||Issue No. 132||19 April 2002|
Interview: Generation Next
Legal: We’re All Terrorists Now
Unions: Holding the Baby
International: Taking It To The Streets
History: Off the Wall
Economics: Financing International Development
Satire: Queen Mum's Life Tragically Cut Short
Review: Return of The People’s Parliament
Poetry: Silent Night
The Locker Room
Week in Review
Where's the Silver Tail?
Workers Die Waiting For Justice
CFMEU Mining Division president Tony Maher revealed the deaths during an emotional plea for Government to stop “grandstanding” over unfair dismissals and address injustices “threatening families and tearing apart whole communities”.
The CFMEU wants legislation to stop multi-nationals with deep pockets side-stepping laws that everyone else is bound by.
"The scales of justice are being titlted out of the reach of ordinary Australians when big companies are allowed to use their economic power to see off people with just cases," Maher said.
He was speaking after hundreds of mineworkers, construction workers and their supporters rallied outside Rio Tinto's AGM this week, protesting further delays in reinstating 206 Hunter Valley and central Queensland mineworkers who have won three separate cases against the company, since their 1998 sackings.
In the course of those judgements, Rio Tinto was found to have operated blacklists and destroyed documents relevant to the proceedings.
The company, which has appealed every verdict, has so far spent more than $10 million in keeping the workers away from their jobs at the Blair Athol, Hunter Valley No 1 and Mt Thorley mines. During one case, alone, it had a high-powered legal team operating for 60 days.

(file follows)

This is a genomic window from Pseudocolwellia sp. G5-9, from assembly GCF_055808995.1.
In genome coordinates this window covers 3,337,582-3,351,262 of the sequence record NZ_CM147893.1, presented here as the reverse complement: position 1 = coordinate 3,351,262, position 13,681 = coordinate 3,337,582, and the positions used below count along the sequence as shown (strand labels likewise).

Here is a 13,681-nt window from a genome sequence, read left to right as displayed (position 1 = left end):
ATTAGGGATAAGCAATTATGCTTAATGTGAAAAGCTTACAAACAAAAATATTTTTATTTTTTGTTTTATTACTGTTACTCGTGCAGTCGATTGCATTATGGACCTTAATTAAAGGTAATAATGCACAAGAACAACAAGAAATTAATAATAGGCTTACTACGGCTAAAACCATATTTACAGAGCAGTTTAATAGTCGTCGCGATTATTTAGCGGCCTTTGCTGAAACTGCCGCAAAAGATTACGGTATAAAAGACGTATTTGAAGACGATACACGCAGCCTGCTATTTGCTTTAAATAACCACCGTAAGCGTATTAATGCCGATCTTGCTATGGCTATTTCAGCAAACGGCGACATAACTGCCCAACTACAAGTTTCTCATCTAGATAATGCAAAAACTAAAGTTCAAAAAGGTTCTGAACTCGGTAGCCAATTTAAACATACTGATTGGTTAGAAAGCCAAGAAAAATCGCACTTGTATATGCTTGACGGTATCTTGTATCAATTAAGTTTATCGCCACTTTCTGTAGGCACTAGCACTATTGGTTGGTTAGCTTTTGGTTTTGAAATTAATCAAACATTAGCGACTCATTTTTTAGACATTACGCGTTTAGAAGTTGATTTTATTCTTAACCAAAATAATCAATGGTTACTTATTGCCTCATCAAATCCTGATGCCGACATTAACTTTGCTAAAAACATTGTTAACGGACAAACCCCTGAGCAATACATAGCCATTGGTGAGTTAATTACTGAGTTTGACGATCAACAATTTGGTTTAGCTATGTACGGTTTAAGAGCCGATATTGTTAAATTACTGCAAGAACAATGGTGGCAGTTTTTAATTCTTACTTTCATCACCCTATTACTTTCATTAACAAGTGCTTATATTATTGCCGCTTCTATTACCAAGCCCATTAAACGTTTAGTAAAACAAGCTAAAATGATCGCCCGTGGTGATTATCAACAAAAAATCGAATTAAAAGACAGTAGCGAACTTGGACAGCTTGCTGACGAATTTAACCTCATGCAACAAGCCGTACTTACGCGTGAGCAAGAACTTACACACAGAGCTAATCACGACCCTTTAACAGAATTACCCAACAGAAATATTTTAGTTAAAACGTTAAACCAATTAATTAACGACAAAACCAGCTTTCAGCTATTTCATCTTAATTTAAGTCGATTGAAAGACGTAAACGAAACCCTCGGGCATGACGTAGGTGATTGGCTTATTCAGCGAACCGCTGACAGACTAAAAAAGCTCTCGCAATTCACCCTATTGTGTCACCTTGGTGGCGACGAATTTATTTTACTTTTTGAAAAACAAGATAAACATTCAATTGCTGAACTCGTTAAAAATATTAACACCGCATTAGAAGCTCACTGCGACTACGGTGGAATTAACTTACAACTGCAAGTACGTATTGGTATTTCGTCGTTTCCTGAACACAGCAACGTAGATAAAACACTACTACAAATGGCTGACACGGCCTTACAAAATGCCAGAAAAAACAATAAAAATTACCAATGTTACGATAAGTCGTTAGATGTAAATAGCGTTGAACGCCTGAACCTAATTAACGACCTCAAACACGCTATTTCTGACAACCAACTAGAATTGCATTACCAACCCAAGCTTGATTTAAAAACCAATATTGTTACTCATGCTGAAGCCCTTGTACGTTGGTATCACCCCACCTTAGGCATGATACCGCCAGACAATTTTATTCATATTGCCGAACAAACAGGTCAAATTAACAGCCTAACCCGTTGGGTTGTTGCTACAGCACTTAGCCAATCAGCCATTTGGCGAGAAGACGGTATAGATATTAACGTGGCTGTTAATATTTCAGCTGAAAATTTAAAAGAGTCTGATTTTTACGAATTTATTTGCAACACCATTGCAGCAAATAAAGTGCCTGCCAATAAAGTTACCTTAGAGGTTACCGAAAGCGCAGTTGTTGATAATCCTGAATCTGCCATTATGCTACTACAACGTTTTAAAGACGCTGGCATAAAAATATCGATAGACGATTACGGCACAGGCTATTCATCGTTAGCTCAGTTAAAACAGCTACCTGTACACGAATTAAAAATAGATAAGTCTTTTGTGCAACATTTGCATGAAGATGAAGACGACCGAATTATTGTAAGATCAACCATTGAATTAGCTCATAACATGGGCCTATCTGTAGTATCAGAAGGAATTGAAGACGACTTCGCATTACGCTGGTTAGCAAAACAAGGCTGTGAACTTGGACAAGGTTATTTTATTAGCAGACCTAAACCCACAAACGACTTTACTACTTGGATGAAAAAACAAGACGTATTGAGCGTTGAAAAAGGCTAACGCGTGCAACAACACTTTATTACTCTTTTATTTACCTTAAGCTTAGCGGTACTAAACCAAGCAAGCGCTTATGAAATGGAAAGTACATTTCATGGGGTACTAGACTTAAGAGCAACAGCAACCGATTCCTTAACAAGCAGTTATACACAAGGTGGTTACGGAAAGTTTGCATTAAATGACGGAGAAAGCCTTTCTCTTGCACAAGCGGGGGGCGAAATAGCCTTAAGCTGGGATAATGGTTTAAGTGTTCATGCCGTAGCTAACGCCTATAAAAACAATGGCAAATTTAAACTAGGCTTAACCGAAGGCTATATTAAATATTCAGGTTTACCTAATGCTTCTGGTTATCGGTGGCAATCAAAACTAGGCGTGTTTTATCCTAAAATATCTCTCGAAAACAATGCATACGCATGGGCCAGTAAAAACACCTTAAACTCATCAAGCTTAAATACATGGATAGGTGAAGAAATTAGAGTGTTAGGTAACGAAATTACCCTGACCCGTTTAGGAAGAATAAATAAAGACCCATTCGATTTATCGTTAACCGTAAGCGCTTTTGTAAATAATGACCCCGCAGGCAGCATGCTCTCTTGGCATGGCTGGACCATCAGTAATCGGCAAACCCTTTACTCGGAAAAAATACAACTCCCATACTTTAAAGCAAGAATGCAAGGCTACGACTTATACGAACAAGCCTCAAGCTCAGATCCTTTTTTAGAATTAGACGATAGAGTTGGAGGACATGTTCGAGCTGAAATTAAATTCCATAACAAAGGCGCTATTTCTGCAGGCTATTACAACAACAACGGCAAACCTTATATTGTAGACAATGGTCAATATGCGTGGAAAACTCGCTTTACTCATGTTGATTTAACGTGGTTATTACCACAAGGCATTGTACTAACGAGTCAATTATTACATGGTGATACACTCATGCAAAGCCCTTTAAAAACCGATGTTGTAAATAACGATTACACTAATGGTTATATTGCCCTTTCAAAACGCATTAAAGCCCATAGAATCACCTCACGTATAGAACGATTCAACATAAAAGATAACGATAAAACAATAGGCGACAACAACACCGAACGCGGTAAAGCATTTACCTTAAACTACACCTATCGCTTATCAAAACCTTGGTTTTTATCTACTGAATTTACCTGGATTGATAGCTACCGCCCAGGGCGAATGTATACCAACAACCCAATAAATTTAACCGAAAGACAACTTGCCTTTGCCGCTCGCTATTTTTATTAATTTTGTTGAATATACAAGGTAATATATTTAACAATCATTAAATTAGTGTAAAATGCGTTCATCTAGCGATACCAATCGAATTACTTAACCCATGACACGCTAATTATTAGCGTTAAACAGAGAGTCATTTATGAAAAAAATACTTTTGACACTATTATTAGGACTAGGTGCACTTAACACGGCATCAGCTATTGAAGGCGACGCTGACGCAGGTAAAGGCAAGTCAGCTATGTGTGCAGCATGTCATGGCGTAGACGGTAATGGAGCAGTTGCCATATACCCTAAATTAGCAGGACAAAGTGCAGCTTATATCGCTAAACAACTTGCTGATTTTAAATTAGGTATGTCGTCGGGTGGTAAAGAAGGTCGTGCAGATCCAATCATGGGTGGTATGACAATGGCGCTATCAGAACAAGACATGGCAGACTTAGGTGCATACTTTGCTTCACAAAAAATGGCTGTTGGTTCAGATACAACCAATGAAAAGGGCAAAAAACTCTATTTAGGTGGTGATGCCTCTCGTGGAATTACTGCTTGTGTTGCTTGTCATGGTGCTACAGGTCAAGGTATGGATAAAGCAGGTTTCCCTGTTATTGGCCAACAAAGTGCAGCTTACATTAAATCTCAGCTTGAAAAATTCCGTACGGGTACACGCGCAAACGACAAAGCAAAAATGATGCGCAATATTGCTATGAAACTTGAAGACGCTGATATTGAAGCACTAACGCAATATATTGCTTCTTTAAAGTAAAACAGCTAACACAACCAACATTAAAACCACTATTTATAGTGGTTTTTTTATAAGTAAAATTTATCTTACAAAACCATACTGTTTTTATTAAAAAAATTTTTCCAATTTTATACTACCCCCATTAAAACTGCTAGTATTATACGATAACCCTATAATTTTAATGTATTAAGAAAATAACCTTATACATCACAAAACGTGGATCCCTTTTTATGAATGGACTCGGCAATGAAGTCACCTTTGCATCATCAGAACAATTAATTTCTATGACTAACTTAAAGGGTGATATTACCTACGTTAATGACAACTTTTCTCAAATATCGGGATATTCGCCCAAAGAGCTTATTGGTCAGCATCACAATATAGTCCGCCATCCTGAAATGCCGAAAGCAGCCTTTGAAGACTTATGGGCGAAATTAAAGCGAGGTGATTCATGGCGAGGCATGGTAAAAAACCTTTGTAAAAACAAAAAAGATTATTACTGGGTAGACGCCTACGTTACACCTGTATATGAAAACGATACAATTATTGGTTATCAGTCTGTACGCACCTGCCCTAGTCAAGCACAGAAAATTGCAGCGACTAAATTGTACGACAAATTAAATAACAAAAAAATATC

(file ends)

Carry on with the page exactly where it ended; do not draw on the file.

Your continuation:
After the rally, addressed by ACTU secretary Greg Combet and attended by supportive Labor MPs including Kirsten Livermore, Kelly Hoare, Kerry Hickey and shadow Resources Minister Joel Fitzgibbon, protesters used proxies to enter the belly of the beast.
Sacked workers, former workmates, their wives, union officials and MPs urged Rio Tinto to face up to its responsibilities.
Speakers gave the lie to company claims there were no jobs to return to, revealing hundreds of contractors on higher rates than miners, were keeping the operations ticking over.
Men and women told of how the dismissals and resulting divisions had damaged previously tight-knit communities.
Maher said his union had spent "a fortune" chasing Rio Tinto around the legal block and there had to come a time when even the biggest company bowed to the rule of law.
"The law must be changed," Maher said. "Three times these people have been proven right but the company is allowed to keep on appealing at the expense of Australian families and mining communities.
"It's unfair, it's crazy and, because of the human cost, it's bloody disgraceful."
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